Wartime Winton - a child's view
by Pamela Lee (née Heath)
I was 5 years old when World War Two was declared 7 weeks before my
6th birthday. We had moved house from Worthing along the south coast shortly
before this, because my father had been sent to the Westminster Bank in Winton,
a district of Bournemouth.
I remember sitting on the floor in the dining room
of our rented house in Winton with my two brothers Cyril,
2-and-a-half years older than me, and David, 2-and-a-half years
younger. Something was wrong it seemed rather dark and
rather quiet and we were affected by the tension in the house
and the way our parents seemed so serious. I think we had just
been given Arthur Mee's Children's Encyclopaedia, all 10 volumes,
and I have it still. Then our parents came quietly into the room
and my father told us very seriously that war had broken out.
Of course, we didn't really know what that meant, but they had
been teenagers in the First World War and my mother had lost 2
brothers. We soon found out.
My mother had to sign on for war work, but was signed
off again immediately because of her three young children. My
father was declared to be in a Reserved Occupation which meant
he didn't go away to war as the fathers of my friends did. He
worked in the Bank all day and spent the nights fire watching
in our road (up the church tower I think), or watching for enemy
aircraft on the cliffs with the Home Guard. He spent most of the
weekends with the Home Guard too, training and carrying out exercises
to prepare them to defend us in the event of an invasion.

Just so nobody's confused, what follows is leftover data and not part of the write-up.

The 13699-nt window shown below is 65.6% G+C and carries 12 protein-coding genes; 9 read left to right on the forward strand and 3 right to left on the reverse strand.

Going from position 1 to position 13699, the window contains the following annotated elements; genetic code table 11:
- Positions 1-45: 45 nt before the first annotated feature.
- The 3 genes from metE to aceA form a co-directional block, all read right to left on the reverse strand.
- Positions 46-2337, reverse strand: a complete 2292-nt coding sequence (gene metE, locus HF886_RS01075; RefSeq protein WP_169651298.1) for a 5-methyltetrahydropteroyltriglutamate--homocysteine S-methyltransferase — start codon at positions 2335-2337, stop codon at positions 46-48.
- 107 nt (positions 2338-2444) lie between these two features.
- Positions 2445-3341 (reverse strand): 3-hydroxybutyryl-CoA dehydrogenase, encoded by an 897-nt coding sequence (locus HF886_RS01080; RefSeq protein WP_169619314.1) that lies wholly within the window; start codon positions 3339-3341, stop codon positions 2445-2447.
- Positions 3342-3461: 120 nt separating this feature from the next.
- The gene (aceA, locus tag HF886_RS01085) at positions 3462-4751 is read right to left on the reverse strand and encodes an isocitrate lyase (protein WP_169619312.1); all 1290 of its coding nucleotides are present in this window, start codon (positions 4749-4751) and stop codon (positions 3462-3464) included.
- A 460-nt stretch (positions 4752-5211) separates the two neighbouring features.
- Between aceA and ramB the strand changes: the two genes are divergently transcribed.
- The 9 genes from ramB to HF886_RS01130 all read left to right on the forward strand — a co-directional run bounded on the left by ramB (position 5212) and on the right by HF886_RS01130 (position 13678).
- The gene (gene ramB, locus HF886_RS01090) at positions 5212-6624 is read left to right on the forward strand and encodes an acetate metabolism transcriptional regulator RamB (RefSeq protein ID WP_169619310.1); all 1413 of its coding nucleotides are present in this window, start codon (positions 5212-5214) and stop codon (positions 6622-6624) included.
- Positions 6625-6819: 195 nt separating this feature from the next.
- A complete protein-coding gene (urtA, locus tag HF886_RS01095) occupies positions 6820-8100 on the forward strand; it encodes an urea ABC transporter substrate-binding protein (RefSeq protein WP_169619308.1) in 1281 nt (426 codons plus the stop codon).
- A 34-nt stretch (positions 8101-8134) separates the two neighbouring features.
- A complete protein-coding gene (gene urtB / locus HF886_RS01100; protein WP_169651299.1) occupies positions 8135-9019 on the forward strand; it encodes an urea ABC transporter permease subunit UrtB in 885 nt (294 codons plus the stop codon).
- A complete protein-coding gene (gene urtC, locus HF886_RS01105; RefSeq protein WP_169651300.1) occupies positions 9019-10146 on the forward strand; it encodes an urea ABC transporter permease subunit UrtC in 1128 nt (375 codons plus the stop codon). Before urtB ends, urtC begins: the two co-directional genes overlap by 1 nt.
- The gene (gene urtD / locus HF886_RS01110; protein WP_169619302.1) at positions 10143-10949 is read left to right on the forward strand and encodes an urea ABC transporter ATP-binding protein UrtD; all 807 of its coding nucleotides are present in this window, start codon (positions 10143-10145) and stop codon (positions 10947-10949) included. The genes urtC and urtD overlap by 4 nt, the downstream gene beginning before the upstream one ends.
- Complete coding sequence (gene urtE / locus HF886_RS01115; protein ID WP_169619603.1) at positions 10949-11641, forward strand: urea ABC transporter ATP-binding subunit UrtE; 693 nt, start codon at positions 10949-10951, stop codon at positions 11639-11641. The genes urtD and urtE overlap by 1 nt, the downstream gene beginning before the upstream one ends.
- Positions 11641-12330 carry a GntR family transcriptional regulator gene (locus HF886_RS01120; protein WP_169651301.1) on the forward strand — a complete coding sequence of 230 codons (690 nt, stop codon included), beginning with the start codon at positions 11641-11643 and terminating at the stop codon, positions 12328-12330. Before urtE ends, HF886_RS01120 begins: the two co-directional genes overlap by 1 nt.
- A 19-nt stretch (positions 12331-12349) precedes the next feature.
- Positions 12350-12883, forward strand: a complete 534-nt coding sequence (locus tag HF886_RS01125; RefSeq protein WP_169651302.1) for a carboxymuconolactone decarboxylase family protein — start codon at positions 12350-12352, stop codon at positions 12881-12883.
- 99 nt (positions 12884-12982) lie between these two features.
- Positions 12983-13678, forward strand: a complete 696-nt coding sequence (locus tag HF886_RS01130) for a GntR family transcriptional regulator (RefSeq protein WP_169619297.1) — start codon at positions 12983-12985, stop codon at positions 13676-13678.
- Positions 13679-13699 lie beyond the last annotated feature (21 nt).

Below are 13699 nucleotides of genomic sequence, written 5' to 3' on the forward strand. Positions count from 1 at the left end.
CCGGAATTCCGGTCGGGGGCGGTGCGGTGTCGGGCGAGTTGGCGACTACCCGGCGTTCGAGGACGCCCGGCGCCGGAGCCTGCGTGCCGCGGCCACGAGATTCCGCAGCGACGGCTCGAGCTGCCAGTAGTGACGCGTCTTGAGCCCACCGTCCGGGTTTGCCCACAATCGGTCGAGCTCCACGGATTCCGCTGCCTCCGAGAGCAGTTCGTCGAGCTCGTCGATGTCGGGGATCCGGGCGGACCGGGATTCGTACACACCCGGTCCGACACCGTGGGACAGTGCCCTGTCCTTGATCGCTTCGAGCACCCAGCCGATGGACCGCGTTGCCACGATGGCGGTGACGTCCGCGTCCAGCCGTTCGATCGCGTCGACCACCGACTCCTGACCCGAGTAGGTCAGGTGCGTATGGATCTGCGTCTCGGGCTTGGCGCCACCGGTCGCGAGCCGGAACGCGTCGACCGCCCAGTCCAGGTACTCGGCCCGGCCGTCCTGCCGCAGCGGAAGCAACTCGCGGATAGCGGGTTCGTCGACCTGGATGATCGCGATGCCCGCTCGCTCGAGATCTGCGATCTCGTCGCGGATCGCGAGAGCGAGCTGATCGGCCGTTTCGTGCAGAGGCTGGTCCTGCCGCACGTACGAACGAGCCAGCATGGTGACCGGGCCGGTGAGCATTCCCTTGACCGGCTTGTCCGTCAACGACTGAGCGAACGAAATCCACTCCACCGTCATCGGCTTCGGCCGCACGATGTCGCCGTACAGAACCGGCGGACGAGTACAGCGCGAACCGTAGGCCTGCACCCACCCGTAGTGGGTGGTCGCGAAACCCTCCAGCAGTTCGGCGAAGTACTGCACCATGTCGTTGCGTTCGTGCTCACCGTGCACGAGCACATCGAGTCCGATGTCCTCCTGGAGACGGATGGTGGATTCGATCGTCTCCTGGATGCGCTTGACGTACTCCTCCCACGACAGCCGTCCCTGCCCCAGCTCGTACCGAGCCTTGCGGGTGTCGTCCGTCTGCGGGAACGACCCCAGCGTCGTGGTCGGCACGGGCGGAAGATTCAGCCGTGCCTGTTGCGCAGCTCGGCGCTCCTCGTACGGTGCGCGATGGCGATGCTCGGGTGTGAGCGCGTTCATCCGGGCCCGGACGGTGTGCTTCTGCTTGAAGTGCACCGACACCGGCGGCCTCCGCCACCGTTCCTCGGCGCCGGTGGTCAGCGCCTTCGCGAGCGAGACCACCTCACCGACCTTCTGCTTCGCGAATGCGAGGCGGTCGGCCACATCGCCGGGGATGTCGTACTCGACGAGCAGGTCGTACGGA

The threat of invasion
The threat of invasion was very real and my mother
told me of a dreadful night while we were on holiday at Mill Farm
near Witchampton, about 10 miles from Bournemouth. I loved Mill
Farm, I could hear the rushing stream that used to turn the mill
as it flowed past my bedroom window and I got up at 6am every
day to 'help' the farmer milk the cows. I loved their warm breath
and the low mooings and the swish of the milk as the farmer squirted
it by hand into the bucket. I could sit on the little 3-legged
stool and watch him for hours. My mother had been a Land Girl
and learned to milk, so it must have been in my genes.
We still had our little Morris 8 car to drive to
the farm so it was very early in the war, before we had to lay
it up in the garage on bricks to keep the tyres off the ground,
because there was no petrol. During the night, she told me, they
heard that there had been an invasion, and we were only 10 miles
from the coast. My father and the farmer, and maybe other men,
stood outside the farmhouse in the dark with pitchforks and rabbit
guns, and my mother was instructed to wake us 3 children, put
us in the car and drive north, no matter that she didn't know
how to drive or where to go this was life or death stuff.
Mercifully another message came through to say that it had been
a false alarm.
The early years of the war in Winton
of the first things I remember is being astonished to find French
soldiers in their uniforms sitting on the
pavements. They were billeted in Alma Road School just around
the corner from where we lived. We were full of curiosity and
tried to talk to these strange beings - but without a lot of success.